May 16, 2018

Health Savings Account Contribution Limits for 2019

The IRS has released contribution limits for health savings accounts for 2019. The individual limit will be $3,500, a $50 increase over 2018, while the family limit will increase $100 to $7,000.
"A type of savings account that lets you set aside money on a pre-tax basis to pay for qualified medical expenses. By using untaxed dollars in a Health Savings Account (HSA) to pay for deductibles, copayments, coinsurance, and some other expenses, you can lower your overall health care costs."
"An HSA can be used only if you have a High Deductible Health Plan (HDHP) — generally any health plan (including a Marketplace plan) with a deductible of at least $1,350 for an individual or $2,700 for a family. When you view plans in the Marketplace, you can see if they’re "HSA-eligible."
For 2018, you can contribute up to $3,450 for self-only HDHP coverage and up to $6,900 for family HDHP coverage. HSA funds roll over year to year if you don't spend them. An HSA may earn interest, which is not taxable."
"Some health insurance companies offer HSAs for their high deductible plans. Check with your company. You can also open an HSA through some banks and other financial institutions."

May 11, 2018

CFPB backs down on student loan oversight

Just when student loans outstanding exceeded all other debt categories except mortgages and hit the $1.5 TRILLION mark.... Acting Consumer Financial Protection Bureau head Mick Mulvaney is shrinking efforts of the CFPB to protect students from unethical and illegal lenders. The May 11 Wall Street Journal reports that "Mulvaney dismantled a group that helped direct the agency's actions against predatory student loan debt collection practices...."

May 10, 2018

More Bad News About Wells Fargo

As reported in The Wall Street Journal (5/10/18, p. B1): "Wells Fargo & Co. has acknowledged that it pocketed fee rebates that should have been passed on to a public pension fund in Tennessee while acting as its trustee...."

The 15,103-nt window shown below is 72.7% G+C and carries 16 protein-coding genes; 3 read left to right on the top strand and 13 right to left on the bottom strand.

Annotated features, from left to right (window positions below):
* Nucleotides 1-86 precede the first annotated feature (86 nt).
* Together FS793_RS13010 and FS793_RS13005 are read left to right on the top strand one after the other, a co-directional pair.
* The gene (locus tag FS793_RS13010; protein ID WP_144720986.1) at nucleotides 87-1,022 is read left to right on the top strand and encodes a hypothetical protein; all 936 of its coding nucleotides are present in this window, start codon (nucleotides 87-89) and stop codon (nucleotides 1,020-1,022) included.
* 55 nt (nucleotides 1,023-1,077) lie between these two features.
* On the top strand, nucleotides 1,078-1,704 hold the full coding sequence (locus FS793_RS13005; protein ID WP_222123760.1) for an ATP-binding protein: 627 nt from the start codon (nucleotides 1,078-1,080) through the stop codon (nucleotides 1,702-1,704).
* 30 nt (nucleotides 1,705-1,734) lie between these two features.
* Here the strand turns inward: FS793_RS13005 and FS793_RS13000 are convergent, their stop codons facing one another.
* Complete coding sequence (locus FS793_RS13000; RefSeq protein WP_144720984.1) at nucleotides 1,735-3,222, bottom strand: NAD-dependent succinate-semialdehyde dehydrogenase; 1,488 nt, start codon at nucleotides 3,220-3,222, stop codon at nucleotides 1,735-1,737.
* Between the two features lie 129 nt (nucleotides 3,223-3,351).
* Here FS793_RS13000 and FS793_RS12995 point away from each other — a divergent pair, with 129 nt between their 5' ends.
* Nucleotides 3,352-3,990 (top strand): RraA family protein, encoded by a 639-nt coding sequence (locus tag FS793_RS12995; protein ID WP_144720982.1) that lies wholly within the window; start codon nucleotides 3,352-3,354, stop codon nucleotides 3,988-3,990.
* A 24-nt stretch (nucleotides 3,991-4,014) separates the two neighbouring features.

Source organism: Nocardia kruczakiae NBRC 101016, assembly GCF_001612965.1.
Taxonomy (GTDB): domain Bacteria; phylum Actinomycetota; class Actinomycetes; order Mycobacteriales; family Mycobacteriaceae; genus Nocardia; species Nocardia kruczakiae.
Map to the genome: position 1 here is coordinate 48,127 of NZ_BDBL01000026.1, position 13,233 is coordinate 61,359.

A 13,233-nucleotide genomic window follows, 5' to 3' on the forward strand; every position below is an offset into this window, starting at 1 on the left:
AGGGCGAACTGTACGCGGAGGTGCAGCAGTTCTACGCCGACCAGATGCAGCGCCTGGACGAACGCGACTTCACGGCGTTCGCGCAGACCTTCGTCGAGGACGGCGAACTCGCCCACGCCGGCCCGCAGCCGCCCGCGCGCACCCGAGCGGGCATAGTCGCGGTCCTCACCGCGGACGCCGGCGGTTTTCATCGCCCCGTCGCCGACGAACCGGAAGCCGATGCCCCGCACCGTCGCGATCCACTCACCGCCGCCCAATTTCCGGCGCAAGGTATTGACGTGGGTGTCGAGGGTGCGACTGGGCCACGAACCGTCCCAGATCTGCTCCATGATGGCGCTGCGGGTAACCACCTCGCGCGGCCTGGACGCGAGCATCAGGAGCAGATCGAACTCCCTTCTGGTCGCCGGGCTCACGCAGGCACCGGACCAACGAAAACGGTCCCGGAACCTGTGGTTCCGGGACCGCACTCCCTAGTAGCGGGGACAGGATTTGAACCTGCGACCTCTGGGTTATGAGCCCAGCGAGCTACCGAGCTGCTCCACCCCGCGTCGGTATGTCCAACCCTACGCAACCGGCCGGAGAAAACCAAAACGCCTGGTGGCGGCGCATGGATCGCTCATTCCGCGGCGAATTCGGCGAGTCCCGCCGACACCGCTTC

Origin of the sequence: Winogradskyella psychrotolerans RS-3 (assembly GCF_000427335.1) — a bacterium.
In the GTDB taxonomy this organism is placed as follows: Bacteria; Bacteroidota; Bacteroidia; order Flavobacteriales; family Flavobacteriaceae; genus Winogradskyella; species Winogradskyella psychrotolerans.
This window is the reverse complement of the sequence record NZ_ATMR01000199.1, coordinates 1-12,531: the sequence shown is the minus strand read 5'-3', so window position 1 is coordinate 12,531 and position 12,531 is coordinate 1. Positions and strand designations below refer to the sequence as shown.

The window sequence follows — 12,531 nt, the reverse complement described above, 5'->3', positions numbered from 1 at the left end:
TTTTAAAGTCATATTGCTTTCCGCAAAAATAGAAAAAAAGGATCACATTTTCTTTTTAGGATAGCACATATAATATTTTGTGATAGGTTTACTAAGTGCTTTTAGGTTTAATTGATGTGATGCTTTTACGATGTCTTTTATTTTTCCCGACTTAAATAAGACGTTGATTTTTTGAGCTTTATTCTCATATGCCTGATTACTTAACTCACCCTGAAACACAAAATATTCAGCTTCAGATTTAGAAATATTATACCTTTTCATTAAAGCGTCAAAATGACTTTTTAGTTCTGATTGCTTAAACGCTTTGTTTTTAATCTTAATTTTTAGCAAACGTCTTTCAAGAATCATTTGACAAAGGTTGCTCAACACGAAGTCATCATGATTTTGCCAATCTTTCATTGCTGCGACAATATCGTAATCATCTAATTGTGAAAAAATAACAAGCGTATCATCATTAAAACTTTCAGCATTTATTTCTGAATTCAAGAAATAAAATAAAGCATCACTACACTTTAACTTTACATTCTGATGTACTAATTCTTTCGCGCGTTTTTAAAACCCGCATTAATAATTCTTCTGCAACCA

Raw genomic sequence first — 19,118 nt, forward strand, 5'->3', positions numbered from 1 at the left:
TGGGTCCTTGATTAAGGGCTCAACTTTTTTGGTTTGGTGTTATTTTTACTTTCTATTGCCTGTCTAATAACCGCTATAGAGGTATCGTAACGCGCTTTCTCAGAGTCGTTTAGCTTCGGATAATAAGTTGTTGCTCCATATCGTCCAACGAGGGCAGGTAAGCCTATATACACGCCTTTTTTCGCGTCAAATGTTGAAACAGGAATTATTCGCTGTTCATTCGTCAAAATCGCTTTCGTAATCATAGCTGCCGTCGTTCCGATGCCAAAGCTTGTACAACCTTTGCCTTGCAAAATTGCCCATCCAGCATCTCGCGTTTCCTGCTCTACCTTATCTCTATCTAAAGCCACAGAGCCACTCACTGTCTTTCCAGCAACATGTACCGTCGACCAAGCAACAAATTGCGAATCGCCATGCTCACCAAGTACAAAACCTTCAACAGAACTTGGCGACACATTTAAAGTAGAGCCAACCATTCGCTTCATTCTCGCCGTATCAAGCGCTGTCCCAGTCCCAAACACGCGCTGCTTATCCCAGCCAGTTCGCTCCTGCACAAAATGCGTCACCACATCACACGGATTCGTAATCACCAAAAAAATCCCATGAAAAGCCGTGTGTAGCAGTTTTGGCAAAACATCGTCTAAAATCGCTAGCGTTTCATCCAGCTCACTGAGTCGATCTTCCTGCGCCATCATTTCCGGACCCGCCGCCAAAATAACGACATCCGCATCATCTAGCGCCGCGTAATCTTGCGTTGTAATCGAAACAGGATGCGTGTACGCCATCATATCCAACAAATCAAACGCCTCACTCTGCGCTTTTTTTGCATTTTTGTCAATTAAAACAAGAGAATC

Wow! What hasn't this bank done to screw its consumer and corporate customers? Drop this bank like a hot potato. Find a credit union that will treat you right. Need I say more?

Avoiding "Lifestyle Creep"

"You've heard the seemingly outrageous stories of families who earn hundreds of thousands of dollars and still can't make ends meet. How can that happen?"
Trent Hamm explains: "One of the biggest reasons that high-earners struggle to pay their bills is lifestyle creep. Here's how it happens: As people gradually earn more money, they begin to buy more expensive things, and those purchases often result in a lot of debt, maintenance, taxes and expensive insurance bills. Over time, the bills required just to keep and maintain those expensive items can gobble up your income, leaving you with all the old worries and more career stress than before."
Sound familiar? I hope not but, if it does read Hamm's article: 5 Ways to Avoid Expensive 'Lifestyle Inflation.'
"Don't let mindless overspending decimate your increasing salary and delay financial milestones."

May 6, 2018

Which generation has the highest student debt load?

Millenials? Gen-X? 
Guess again!
Boomers age 45 to 74 "now owe more money in education-related debt, on average, than do younger college graduates."
"People under age 35 with student debt owe $32,900 on average, according to data from the Fed’s 2016 Survey of Consumer Finances. That debt number is higher for every other 10-year age bracket up to age 75: It peaks at $37,000 for 45- to 54-year-olds, but even 65- to 74-year-old borrowers owe an average $35,400."